Creativity is an ambiguous concept. Both Richard Florida’s “The Rise of the Creative Class” and Charles Landry’s “The Creative City: A Toolkit for Urban Innovators” explore the social aspects of creativity. Florida and Landry discuss creativity in an economic context and an urban plan context, respectively. These writers both explain creativity as a clear process that can be cultivated rather than a mystified inherent property. In addition, both focus on the promotion of creativity by establishing specific environments within communities and businesses. Besides their constructive understanding of creativity, there are also appear to be some contradictions that may arise in the implementation of their ideas that raise important questions about creativity and its use.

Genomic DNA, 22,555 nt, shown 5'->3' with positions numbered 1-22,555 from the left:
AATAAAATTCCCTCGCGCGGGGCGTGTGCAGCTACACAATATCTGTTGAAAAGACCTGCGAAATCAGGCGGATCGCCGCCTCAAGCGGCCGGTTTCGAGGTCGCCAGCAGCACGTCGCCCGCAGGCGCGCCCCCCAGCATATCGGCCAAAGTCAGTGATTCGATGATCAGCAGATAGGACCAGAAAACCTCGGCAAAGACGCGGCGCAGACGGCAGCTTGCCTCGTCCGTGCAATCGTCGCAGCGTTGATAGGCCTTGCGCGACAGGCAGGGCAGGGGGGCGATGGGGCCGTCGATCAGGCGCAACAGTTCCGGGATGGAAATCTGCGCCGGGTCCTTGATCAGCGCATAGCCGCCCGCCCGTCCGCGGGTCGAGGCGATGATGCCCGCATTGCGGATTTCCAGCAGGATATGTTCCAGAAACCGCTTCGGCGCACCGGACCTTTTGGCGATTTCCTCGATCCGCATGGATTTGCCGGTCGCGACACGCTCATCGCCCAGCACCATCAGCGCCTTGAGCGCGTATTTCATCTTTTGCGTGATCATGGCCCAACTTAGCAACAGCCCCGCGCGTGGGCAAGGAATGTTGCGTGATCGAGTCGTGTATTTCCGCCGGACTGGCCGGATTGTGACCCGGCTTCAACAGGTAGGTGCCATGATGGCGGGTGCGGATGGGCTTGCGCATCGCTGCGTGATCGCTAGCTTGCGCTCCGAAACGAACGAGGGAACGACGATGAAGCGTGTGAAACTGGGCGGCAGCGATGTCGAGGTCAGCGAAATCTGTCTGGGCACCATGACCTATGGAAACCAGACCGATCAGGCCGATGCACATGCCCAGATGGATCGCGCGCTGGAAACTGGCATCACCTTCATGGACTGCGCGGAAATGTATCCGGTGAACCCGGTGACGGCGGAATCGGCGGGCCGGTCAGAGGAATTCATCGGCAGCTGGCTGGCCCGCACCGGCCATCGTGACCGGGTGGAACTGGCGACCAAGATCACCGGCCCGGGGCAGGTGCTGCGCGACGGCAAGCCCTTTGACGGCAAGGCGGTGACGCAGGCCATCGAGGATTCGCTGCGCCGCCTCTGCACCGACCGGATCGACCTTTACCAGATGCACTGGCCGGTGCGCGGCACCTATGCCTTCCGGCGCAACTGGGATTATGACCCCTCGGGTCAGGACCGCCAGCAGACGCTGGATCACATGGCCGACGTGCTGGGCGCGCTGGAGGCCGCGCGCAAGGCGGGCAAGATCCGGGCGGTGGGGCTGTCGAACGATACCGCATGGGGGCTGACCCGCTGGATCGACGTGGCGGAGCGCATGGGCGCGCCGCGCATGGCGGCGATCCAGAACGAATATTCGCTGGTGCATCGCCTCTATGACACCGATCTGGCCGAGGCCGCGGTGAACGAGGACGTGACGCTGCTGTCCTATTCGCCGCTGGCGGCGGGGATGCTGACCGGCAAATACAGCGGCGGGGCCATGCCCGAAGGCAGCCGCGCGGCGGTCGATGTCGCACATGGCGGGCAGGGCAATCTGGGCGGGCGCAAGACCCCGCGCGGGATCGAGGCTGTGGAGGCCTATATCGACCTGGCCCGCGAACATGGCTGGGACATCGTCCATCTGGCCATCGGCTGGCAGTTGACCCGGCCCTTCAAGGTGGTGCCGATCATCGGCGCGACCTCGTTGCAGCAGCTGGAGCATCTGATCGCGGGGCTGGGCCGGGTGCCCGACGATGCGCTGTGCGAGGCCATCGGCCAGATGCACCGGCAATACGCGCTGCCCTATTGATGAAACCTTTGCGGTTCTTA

Reading Florida and Landry encourages viewing creativity as a non-mysterious trait that can be analyzed and cultivated. Florida discusses creativity as a property that emerges from the mundane need for food…
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